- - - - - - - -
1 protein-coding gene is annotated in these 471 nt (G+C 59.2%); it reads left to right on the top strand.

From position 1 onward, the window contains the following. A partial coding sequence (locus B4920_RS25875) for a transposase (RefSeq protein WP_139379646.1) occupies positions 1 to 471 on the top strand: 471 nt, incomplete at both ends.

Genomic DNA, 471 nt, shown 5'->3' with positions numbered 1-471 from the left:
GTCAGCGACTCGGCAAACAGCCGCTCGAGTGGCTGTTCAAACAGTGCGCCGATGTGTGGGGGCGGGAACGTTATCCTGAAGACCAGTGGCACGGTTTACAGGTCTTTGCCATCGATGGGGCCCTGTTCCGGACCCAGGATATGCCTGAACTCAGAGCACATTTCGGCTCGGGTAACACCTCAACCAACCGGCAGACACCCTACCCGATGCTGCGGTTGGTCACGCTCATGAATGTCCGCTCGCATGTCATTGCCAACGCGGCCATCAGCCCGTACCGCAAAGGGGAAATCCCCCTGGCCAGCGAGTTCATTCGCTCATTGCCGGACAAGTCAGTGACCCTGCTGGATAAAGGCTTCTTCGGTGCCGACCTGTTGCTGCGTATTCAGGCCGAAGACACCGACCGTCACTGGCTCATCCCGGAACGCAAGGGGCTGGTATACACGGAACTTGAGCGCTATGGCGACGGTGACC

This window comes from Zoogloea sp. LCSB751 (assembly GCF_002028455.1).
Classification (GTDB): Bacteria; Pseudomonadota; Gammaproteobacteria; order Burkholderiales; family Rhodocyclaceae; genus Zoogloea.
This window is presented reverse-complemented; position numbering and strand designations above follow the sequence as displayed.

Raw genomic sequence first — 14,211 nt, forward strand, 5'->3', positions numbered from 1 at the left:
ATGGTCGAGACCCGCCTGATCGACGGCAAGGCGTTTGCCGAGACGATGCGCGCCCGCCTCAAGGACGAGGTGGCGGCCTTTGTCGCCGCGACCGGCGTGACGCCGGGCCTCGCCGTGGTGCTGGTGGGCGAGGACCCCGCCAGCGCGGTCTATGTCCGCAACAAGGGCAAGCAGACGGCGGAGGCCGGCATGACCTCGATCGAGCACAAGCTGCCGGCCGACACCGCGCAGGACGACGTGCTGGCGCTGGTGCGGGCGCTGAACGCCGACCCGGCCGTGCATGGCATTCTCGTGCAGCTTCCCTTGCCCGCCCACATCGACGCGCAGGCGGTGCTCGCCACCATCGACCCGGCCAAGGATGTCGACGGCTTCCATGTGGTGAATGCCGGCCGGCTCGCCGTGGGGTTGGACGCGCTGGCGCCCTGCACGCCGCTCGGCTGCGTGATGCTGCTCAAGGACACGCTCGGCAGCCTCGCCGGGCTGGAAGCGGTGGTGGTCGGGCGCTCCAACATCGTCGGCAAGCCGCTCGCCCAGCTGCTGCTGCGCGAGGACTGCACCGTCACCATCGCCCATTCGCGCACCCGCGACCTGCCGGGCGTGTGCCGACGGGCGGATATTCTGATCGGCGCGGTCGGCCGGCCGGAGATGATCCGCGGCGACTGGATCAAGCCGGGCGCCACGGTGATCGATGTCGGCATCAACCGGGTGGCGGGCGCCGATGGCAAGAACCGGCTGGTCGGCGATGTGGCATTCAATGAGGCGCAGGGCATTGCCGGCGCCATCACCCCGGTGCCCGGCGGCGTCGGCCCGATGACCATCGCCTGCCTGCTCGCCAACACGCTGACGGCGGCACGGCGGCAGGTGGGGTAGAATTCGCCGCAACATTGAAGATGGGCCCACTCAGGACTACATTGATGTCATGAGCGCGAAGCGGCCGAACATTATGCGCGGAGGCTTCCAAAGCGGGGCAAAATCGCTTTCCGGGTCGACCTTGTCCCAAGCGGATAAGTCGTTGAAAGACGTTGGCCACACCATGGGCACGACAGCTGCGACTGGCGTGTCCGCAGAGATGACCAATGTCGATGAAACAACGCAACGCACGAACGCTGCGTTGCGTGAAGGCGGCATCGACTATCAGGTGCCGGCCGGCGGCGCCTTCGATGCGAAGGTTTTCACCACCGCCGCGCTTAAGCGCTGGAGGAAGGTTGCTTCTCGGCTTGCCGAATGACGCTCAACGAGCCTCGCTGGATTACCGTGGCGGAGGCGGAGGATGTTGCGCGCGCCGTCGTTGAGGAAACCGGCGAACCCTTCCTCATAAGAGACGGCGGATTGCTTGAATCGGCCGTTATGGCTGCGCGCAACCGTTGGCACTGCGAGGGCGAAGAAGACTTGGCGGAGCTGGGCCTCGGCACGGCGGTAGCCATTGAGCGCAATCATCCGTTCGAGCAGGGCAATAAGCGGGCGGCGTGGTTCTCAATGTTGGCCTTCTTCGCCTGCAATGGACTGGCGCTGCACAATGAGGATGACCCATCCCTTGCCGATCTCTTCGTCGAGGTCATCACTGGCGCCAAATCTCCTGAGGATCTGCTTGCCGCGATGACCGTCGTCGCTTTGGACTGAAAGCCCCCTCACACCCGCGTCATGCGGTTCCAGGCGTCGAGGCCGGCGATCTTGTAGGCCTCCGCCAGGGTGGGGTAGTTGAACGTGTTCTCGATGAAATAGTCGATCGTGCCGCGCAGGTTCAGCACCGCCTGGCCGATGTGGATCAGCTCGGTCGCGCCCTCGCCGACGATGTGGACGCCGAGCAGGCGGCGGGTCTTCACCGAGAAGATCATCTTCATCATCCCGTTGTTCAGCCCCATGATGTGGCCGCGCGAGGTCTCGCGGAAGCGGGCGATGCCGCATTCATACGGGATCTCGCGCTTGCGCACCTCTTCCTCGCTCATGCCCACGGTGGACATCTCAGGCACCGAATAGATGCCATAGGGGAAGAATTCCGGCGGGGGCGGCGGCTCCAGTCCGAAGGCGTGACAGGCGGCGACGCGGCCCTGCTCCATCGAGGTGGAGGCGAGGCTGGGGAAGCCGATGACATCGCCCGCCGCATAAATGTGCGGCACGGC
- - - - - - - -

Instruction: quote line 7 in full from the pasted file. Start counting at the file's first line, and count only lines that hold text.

This window is presented reverse-complemented; position numbering and strand designations above follow the sequence as displayed.